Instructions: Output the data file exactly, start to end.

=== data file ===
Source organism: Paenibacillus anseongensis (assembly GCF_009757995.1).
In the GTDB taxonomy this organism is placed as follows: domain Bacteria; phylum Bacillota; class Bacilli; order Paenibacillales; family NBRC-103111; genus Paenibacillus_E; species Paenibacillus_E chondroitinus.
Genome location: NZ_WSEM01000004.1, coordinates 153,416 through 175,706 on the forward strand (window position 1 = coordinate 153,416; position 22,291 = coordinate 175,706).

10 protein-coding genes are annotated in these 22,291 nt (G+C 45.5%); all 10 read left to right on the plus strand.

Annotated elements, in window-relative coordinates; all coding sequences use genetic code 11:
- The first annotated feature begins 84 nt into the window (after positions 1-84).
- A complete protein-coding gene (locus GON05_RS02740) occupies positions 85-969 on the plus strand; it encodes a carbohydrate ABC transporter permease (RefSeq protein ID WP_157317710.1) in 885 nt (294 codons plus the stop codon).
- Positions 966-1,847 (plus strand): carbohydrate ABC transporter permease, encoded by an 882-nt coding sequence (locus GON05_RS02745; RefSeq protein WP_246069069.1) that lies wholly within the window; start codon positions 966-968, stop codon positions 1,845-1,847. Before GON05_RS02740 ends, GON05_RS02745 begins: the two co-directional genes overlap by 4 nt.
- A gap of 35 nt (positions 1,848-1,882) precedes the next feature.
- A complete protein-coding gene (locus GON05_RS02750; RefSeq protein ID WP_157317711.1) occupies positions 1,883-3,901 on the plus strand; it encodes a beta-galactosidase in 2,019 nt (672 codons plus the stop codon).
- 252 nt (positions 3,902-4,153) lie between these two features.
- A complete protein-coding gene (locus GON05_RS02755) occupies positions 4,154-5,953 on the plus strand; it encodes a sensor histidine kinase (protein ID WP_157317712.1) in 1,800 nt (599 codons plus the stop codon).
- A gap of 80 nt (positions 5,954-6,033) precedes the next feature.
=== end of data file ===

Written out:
Source organism: Paenibacillus anseongensis (assembly GCF_009757995.1).
In the GTDB taxonomy this organism is placed as follows: domain Bacteria; phylum Bacillota; class Bacilli; order Paenibacillales; family NBRC-103111; genus Paenibacillus_E; species Paenibacillus_E chondroitinus.
Genome location: NZ_WSEM01000004.1, coordinates 153,416 through 175,706 on the forward strand (window position 1 = coordinate 153,416; position 22,291 = coordinate 175,706).

10 protein-coding genes are annotated in these 22,291 nt (G+C 45.5%); all 10 read left to right on the plus strand.

Annotated elements, in window-relative coordinates; all coding sequences use genetic code 11:
- The first annotated feature begins 84 nt into the window (after positions 1-84).
- A complete protein-coding gene (locus GON05_RS02740) occupies positions 85-969 on the plus strand; it encodes a carbohydrate ABC transporter permease (RefSeq protein ID WP_157317710.1) in 885 nt (294 codons plus the stop codon).
- Positions 966-1,847 (plus strand): carbohydrate ABC transporter permease, encoded by an 882-nt coding sequence (locus GON05_RS02745; RefSeq protein WP_246069069.1) that lies wholly within the window; start codon positions 966-968, stop codon positions 1,845-1,847. Before GON05_RS02740 ends, GON05_RS02745 begins: the two co-directional genes overlap by 4 nt.
- A gap of 35 nt (positions 1,848-1,882) precedes the next feature.
- A complete protein-coding gene (locus GON05_RS02750; RefSeq protein ID WP_157317711.1) occupies positions 1,883-3,901 on the plus strand; it encodes a beta-galactosidase in 2,019 nt (672 codons plus the stop codon).
- 252 nt (positions 3,902-4,153) lie between these two features.
- A complete protein-coding gene (locus GON05_RS02755) occupies positions 4,154-5,953 on the plus strand; it encodes a sensor histidine kinase (protein ID WP_157317712.1) in 1,800 nt (599 codons plus the stop codon).
- A gap of 80 nt (positions 5,954-6,033) precedes the next feature.